On a Thursday night in September, I raced from Midtown to Bushwick for an impromptu conference organized by Arikia Millikan in what was dubbed a mansion, but I understood to be a large house. I sat on a wooden floor as ten people talked for ten minutes each, all speaking about secrets. One such person was Wired columnist Clive Thompson, who told us how gamers had solved a decade-long scientific mystery in a single month. As a suspicious non-gamer, I was amazed to find altruism within the World of Warcraft. Weeks later, we met at a café in Park Slope to discuss how the increasing complexity of video games led to groupthink, and how groupthink has been harnessed by researchers for scientific gain.
—Erika Anderson for Guernica
Guernica: How would you describe the evolution of video games?
Clive Thompson: When games started out, they were very, very simple affairs, and that was partly just technical—you couldn’t do very much. They had like 4K of memory. And so the games started off really not needing instructions at all. The first Pong game had one instruction. It was, “Avoid missing ball for high score.” So it was literally just that: don’t fail to hit the ball. I remember when I read it, it was actually a confusing construction: avoid missing ball for high score. It’s weirdly phrased, as if it were being translated from Swedish or something, you know? But they didn’t know what they were doing.
But what started happening very early on was that if you were in the arcades as I was—I’m 44 in October, so I was right at that age when these games were coming out—the games were really quite hard in a way, and because they were taking a quarter from you, their goal was to have you stop playing quickly because they need more money. They ramped up in difficulty very quickly, like the next wave is harder, and the third wave is unbelievably harder. And so you had to learn how to play them by trial and error with yourself but you only had so much money. And so what you started doing was you started observing other people and you started talking to all the other people. What you saw when you went to a game was one person playing and a semi-circle of people around them and they were all talking about what was going on, to try to figure out how to play the game. And they would learn all sorts of interesting strategy.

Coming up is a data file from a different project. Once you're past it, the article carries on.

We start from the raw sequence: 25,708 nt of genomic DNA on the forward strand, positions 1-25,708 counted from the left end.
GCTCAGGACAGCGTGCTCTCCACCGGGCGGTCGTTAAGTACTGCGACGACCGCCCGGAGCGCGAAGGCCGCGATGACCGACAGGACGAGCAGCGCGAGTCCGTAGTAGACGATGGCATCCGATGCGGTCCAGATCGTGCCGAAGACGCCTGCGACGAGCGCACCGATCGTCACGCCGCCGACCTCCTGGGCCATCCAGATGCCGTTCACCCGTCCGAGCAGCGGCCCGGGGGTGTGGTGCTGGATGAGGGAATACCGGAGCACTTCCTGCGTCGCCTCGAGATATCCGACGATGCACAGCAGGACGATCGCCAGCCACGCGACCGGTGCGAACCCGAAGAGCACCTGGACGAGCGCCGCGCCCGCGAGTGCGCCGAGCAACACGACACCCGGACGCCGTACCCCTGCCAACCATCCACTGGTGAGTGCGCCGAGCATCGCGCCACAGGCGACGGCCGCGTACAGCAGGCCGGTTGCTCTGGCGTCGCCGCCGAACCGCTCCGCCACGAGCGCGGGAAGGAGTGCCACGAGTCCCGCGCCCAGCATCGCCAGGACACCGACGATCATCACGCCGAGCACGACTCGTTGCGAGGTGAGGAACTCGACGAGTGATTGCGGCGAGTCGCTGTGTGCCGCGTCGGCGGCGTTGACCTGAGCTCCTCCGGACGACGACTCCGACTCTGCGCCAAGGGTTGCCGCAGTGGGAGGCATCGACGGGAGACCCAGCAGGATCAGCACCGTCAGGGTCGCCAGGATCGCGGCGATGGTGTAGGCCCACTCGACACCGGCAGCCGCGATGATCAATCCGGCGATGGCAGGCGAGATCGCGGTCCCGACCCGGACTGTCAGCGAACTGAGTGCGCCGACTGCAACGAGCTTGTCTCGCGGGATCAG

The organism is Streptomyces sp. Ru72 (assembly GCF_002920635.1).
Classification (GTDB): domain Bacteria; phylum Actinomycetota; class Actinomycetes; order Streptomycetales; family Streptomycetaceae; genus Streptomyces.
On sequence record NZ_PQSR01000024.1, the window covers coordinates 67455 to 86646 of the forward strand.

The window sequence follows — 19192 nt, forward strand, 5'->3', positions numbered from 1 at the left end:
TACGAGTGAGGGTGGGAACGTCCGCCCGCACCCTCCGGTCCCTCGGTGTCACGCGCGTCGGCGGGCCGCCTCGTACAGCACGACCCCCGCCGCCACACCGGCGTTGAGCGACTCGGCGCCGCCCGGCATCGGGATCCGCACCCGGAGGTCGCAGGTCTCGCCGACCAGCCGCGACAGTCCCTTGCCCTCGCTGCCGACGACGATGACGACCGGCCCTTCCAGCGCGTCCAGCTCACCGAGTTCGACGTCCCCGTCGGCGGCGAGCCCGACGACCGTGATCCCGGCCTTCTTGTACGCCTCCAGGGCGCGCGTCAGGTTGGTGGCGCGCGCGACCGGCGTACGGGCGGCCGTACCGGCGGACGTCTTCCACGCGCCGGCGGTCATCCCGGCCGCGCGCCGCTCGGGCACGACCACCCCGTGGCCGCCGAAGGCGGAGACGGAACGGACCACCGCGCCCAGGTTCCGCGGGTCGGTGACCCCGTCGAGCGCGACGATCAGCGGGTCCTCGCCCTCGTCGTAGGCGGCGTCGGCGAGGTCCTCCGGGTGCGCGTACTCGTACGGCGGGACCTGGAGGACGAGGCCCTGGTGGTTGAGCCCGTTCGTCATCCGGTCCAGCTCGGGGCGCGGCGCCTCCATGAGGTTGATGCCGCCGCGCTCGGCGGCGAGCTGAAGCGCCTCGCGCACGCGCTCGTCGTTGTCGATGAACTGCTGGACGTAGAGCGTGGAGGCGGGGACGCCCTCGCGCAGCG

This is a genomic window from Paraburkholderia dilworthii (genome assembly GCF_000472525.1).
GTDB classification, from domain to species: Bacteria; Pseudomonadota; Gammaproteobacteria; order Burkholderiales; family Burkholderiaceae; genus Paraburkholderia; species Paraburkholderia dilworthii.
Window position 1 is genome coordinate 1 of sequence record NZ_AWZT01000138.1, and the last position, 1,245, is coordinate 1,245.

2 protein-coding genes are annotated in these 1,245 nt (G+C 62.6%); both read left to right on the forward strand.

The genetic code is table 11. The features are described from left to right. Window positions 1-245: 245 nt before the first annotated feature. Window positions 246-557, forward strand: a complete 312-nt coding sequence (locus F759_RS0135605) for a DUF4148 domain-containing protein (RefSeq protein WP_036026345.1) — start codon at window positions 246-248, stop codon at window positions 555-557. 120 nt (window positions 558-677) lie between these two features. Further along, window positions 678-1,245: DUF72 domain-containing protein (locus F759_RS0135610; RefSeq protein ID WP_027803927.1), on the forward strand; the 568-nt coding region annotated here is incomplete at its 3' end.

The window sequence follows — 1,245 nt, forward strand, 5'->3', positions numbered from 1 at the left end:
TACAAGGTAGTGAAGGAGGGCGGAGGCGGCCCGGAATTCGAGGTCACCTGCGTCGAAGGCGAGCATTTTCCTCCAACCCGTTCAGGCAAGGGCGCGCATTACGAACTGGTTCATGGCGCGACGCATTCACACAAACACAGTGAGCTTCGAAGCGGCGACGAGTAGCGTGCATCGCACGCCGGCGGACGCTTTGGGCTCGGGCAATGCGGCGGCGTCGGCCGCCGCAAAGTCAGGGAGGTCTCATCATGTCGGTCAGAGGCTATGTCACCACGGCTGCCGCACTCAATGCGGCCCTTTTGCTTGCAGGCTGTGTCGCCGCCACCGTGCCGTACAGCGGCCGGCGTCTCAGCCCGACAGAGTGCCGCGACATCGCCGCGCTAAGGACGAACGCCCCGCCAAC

But if you have tens of thousands of kids in these arcades talking and observing and sharing notes, it’s a little bit like a scientific process whereby everyone notices one little fact and you slowly compile them into a theory of gravity or a theory of how cell biology works.
So the early stuff was literally strategy, and they discovered some very clever things, like in Asteroids, there was this strategy called lurking, whereby if you parked, if you got rid of almost all the asteroids except for one little one that would be sort of soaring through the air, you could hide in the corner of the screen and it would take a long time for it to come anywhere close to hitting. You could use this strategy to hunt for hours. You would sit there for hours getting more and more points.
So there are all these little strategies like that. But there was also like weird little bugs inside the game that weren’t intentionally put there, that people would discover. Like there were certain situations when you were being chased by the red ghosts of Pac-Man, certain places on the board where you could suddenly go racing right through the ghost without being hit. That was not intentional, that’s just a bug, and there are little bugs like that. And these are incredibly difficult things to notice, I mean the designers didn’t notice them. But if you have tens of thousands of kids in these arcades talking and observing and sharing notes, it’s a little bit like a scientific process whereby everyone notices one little fact and you slowly compile them into a theory of gravity or a theory of how cell biology works.
What started happening is that the game designers began to intentionally put secrets inside the games. The first one was Adventure, it was a game on the Atari 2600, and back then you didn’t know who had made the game, there were no credits anywhere. The designers would be hired for six months to produce a game and they were dispatched and it was this freelance economy, and they didn’t like not having any credit, so this guy decided to hide the credits inside the game. And he made a secret room inside Adventure and the only way to find it if you’re like stumbling around, trying to find something and get out without getting killed by these dragons, there’s a single pixel on one room—you might not even notice it, right?—but if you picked it up, you could go through a wall—an unmarked area in a wall—and get to this room, and inside the room it would have his name spelled out. It was incredible. There were no clues at all, but somehow kids started finding this. Someone would blunder through the wall, and they’d tell someone else and it just went through the grapevine and that’s the first example of an intentional secret put inside a game that was discovered by this sort of groupthink process that kids all playing and talking in school about what’s going on.
For a little while, three to four years ago, the World of Warcraft wiki was the second largest wiki in the world after Wikipedia.